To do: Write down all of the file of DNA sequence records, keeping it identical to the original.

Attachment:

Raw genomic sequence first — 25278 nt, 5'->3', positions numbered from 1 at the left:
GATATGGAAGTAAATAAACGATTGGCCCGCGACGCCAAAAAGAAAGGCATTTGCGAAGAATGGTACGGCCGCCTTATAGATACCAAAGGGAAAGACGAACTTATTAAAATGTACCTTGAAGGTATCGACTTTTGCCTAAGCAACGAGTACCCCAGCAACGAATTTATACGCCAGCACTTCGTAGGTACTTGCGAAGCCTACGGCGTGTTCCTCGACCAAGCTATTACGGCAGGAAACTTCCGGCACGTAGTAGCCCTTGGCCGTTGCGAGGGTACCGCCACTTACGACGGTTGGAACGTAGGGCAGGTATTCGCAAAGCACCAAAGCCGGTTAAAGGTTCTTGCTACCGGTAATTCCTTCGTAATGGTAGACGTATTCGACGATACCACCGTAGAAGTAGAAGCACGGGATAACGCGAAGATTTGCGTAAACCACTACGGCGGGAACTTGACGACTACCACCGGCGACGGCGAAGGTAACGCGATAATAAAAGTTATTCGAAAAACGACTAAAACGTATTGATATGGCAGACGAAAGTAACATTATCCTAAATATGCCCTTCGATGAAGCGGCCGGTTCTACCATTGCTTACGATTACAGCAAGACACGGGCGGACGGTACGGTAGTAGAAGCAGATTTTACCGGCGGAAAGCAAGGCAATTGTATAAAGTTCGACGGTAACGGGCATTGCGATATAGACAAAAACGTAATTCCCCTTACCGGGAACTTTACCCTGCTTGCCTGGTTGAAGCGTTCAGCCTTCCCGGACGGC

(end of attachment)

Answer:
Raw genomic sequence first — 25278 nt, 5'->3', positions numbered from 1 at the left:
GATATGGAAGTAAATAAACGATTGGCCCGCGACGCCAAAAAGAAAGGCATTTGCGAAGAATGGTACGGCCGCCTTATAGATACCAAAGGGAAAGACGAACTTATTAAAATGTACCTTGAAGGTATCGACTTTTGCCTAAGCAACGAGTACCCCAGCAACGAATTTATACGCCAGCACTTCGTAGGTACTTGCGAAGCCTACGGCGTGTTCCTCGACCAAGCTATTACGGCAGGAAACTTCCGGCACGTAGTAGCCCTTGGCCGTTGCGAGGGTACCGCCACTTACGACGGTTGGAACGTAGGGCAGGTATTCGCAAAGCACCAAAGCCGGTTAAAGGTTCTTGCTACCGGTAATTCCTTCGTAATGGTAGACGTATTCGACGATACCACCGTAGAAGTAGAAGCACGGGATAACGCGAAGATTTGCGTAAACCACTACGGCGGGAACTTGACGACTACCACCGGCGACGGCGAAGGTAACGCGATAATAAAAGTTATTCGAAAAACGACTAAAACGTATTGATATGGCAGACGAAAGTAACATTATCCTAAATATGCCCTTCGATGAAGCGGCCGGTTCTACCATTGCTTACGATTACAGCAAGACACGGGCGGACGGTACGGTAGTAGAAGCAGATTTTACCGGCGGAAAGCAAGGCAATTGTATAAAGTTCGACGGTAACGGGCATTGCGATATAGACAAAAACGTAATTCCCCTTACCGGGAACTTTACCCTGCTTGCCTGGTTGAAGCGTTCAGCCTTCCCGGACGGC